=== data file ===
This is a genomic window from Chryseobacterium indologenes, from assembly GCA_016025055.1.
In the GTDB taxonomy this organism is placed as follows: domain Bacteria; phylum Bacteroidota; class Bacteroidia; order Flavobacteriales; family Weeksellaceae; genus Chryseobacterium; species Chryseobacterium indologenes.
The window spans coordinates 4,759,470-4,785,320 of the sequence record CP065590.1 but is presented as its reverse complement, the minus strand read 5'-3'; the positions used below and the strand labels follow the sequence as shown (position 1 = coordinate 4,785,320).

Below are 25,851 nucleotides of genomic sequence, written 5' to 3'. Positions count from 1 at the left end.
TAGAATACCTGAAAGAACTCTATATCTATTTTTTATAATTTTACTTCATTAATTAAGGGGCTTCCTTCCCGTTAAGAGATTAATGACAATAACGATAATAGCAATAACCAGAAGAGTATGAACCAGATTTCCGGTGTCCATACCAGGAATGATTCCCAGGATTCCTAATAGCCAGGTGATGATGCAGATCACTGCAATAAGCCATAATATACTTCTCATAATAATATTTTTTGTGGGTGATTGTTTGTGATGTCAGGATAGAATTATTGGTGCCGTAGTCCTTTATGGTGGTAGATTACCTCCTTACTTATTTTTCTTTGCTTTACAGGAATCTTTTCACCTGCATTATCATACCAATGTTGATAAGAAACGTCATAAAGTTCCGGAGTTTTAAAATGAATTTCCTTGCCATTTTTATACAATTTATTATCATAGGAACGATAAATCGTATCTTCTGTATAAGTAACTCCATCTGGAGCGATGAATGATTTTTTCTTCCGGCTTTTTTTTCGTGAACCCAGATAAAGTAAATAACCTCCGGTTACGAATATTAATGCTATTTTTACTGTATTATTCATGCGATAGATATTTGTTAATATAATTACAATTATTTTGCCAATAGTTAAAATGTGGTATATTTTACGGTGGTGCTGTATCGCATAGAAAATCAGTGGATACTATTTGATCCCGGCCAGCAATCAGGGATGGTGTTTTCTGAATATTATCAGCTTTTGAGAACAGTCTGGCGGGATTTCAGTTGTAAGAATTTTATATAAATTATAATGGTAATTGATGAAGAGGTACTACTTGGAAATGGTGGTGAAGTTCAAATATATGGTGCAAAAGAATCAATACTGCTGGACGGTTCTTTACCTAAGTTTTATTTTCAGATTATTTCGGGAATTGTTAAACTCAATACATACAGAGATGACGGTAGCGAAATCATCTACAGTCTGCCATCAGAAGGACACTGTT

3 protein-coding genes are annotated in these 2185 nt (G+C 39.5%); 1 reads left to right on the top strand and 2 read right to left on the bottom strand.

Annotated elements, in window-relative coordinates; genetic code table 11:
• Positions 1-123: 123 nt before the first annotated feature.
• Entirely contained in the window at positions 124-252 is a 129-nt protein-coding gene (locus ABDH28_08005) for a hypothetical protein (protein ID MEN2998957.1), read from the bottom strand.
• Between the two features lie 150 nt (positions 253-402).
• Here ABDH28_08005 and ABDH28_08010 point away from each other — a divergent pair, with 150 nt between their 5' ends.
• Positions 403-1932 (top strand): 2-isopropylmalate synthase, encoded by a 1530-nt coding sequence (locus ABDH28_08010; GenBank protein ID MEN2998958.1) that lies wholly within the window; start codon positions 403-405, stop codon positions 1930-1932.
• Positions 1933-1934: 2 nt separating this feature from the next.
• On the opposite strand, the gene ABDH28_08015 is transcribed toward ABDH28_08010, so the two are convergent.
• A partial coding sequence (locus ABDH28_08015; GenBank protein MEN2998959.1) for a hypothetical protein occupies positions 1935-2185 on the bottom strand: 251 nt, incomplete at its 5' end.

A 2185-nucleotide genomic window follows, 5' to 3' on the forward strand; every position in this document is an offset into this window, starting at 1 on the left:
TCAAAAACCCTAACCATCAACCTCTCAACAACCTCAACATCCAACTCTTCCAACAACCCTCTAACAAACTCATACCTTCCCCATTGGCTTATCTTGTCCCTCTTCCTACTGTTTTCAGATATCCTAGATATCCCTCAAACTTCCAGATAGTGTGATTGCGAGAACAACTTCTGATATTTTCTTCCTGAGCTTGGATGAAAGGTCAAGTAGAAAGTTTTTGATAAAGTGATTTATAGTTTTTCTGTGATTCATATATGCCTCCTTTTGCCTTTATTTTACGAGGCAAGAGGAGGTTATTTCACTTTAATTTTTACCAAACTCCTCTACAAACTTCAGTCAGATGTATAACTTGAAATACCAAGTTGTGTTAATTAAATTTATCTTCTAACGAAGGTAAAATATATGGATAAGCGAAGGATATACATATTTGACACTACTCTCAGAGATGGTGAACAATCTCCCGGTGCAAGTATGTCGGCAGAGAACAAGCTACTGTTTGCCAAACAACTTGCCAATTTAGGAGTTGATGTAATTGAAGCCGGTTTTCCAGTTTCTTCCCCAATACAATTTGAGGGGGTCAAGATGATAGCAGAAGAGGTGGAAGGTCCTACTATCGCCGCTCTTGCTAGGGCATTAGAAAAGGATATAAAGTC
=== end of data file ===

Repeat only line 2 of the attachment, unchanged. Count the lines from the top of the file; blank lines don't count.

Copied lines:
In the GTDB taxonomy this organism is placed as follows: domain Bacteria; phylum Bacteroidota; class Bacteroidia; order Flavobacteriales; family Weeksellaceae; genus Chryseobacterium; species Chryseobacterium indologenes.